Multiply that level of interest across the full portfolio of corporate investments and initiatives, and you have a challenge that most organizations are not ready for.

2 – The new “asks” demand new work and roles

The many demands are creating an expanding palette of critical work needed to take appropriate positions and develop relevant and impactful programs which range from research and benchmarking to measurement, reporting, and promoting.

The new work creates new roles. Serving as a content expert. Change agent. Influencer to leaders. Representative to curious third parties. Decider of measurement schemes. Analyst. Preparer of formal reports.

Even more challenging might be negotiating with stakeholders and NGOs or monitoring compliance to policy and procedure.

The people hired into these functions over the years may not be prepared for this broad range of capability and readiness. Nor will the processes they historically used be able to stand up to the new demands.

These units were created to develop a functional strategy and execute it. Now they are also asked to be a player in shaping and protecting corporate reputation.

Rather than being an expert in hiring, Mary needs to be an expert voice on diversity and inclusion as well as be able to debate the pros and cons of various measurement techniques and KPIs.  Rather than being an environmental scientist who knew how to file permits or oversee impact studies, Dorothy must know the ingredient supply chain in detail, so the company makes accurate sustainability-related claims on its labels.

It used to be that subject matter knowledge combined with company data mattered the most for the influence functions. Now it is who staffers engage with, what they say, and how they position their results that, at times, seems to matter the most.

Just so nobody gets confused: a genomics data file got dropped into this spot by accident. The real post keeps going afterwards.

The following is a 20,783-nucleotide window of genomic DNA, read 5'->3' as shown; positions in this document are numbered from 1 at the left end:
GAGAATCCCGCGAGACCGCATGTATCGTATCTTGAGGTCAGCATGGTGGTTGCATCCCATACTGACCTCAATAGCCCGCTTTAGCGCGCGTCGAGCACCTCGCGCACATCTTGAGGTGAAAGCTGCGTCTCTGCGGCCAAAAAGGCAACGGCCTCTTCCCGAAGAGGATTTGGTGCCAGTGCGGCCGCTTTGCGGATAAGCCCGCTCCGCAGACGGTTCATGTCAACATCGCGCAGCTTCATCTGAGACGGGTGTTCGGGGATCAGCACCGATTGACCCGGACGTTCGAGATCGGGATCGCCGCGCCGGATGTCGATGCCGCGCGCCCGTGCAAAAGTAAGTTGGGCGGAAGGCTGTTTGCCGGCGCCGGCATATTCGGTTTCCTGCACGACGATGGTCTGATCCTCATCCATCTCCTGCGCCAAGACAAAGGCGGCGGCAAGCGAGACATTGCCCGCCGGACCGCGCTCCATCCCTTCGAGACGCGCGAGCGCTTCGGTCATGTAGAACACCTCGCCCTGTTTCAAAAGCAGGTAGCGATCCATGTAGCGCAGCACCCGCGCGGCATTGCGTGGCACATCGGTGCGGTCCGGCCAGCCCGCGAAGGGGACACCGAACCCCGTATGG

3 – Greater need to balance across conflicting demands

We have heard the stories about how a product claiming superior sustainability attributes turns out to have a larger GHG footprint across the entire supply and usage chain than its alternatives. Since the metrics are not yet mature, conflicting claims are common in the marketplace.

Then there are the conflicts between various functions with the company itself. Is it better to optimize GHG emissions in production, but require price increases and reduce profitability? Reaching internal alignment on specific initiatives requires many debates to weigh the consequences.

Analogous situations exist for diversity, community impact, or other social issues. Staff are being thrust into more complicated and charged settings than in the past. Decisions will challenge professional judgments, governance processes, and potentially, ethics.

4 – Teaming more, while fighting the urge to defend turf

Not only is the content of decisions getting more complicated, but the players and dynamics among them are too.

Companies now have plenty of initiatives, programs, and issue teams that all demand attention of the relevant subject matter experts from staff units. People in influence functions need to weigh in and/or guide progress, so resources can get spread thin.

The old way to develop and tap technical depth won’t work in this frenetic work environment.